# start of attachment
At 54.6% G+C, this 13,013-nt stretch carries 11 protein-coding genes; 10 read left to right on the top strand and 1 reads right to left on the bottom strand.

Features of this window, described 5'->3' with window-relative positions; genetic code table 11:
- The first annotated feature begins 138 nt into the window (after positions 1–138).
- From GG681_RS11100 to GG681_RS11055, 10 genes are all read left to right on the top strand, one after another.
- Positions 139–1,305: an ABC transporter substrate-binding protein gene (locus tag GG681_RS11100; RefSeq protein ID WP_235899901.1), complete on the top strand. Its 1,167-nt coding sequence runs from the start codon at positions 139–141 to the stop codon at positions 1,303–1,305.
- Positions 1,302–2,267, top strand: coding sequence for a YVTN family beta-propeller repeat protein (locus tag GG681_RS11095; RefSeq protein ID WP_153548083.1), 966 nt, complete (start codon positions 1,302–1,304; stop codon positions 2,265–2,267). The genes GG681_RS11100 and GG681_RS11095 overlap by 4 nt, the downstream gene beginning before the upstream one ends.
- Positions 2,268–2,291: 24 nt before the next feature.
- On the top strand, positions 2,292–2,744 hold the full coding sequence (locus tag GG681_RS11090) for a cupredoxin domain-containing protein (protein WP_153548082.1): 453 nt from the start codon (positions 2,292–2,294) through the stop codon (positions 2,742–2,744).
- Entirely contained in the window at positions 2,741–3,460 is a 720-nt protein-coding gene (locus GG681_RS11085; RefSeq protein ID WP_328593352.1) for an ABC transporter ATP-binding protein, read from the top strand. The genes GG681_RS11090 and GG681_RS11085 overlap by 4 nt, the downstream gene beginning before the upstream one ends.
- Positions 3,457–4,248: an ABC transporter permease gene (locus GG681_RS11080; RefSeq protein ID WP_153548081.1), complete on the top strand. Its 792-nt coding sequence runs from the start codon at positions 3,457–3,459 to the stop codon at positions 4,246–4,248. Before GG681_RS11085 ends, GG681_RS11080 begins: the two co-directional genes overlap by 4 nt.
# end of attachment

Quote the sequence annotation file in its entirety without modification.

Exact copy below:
At 54.6% G+C, this 13,013-nt stretch carries 11 protein-coding genes; 10 read left to right on the top strand and 1 reads right to left on the bottom strand.

Features of this window, described 5'->3' with window-relative positions; genetic code table 11:
- The first annotated feature begins 138 nt into the window (after positions 1–138).
- From GG681_RS11100 to GG681_RS11055, 10 genes are all read left to right on the top strand, one after another.
- Positions 139–1,305: an ABC transporter substrate-binding protein gene (locus tag GG681_RS11100; RefSeq protein ID WP_235899901.1), complete on the top strand. Its 1,167-nt coding sequence runs from the start codon at positions 139–141 to the stop codon at positions 1,303–1,305.
- Positions 1,302–2,267, top strand: coding sequence for a YVTN family beta-propeller repeat protein (locus tag GG681_RS11095; RefSeq protein ID WP_153548083.1), 966 nt, complete (start codon positions 1,302–1,304; stop codon positions 2,265–2,267). The genes GG681_RS11100 and GG681_RS11095 overlap by 4 nt, the downstream gene beginning before the upstream one ends.
- Positions 2,268–2,291: 24 nt before the next feature.
- On the top strand, positions 2,292–2,744 hold the full coding sequence (locus tag GG681_RS11090) for a cupredoxin domain-containing protein (protein WP_153548082.1): 453 nt from the start codon (positions 2,292–2,294) through the stop codon (positions 2,742–2,744).
- Entirely contained in the window at positions 2,741–3,460 is a 720-nt protein-coding gene (locus GG681_RS11085; RefSeq protein ID WP_328593352.1) for an ABC transporter ATP-binding protein, read from the top strand. The genes GG681_RS11090 and GG681_RS11085 overlap by 4 nt, the downstream gene beginning before the upstream one ends.
- Positions 3,457–4,248: an ABC transporter permease gene (locus GG681_RS11080; RefSeq protein ID WP_153548081.1), complete on the top strand. Its 792-nt coding sequence runs from the start codon at positions 3,457–3,459 to the stop codon at positions 4,246–4,248. Before GG681_RS11085 ends, GG681_RS11080 begins: the two co-directional genes overlap by 4 nt.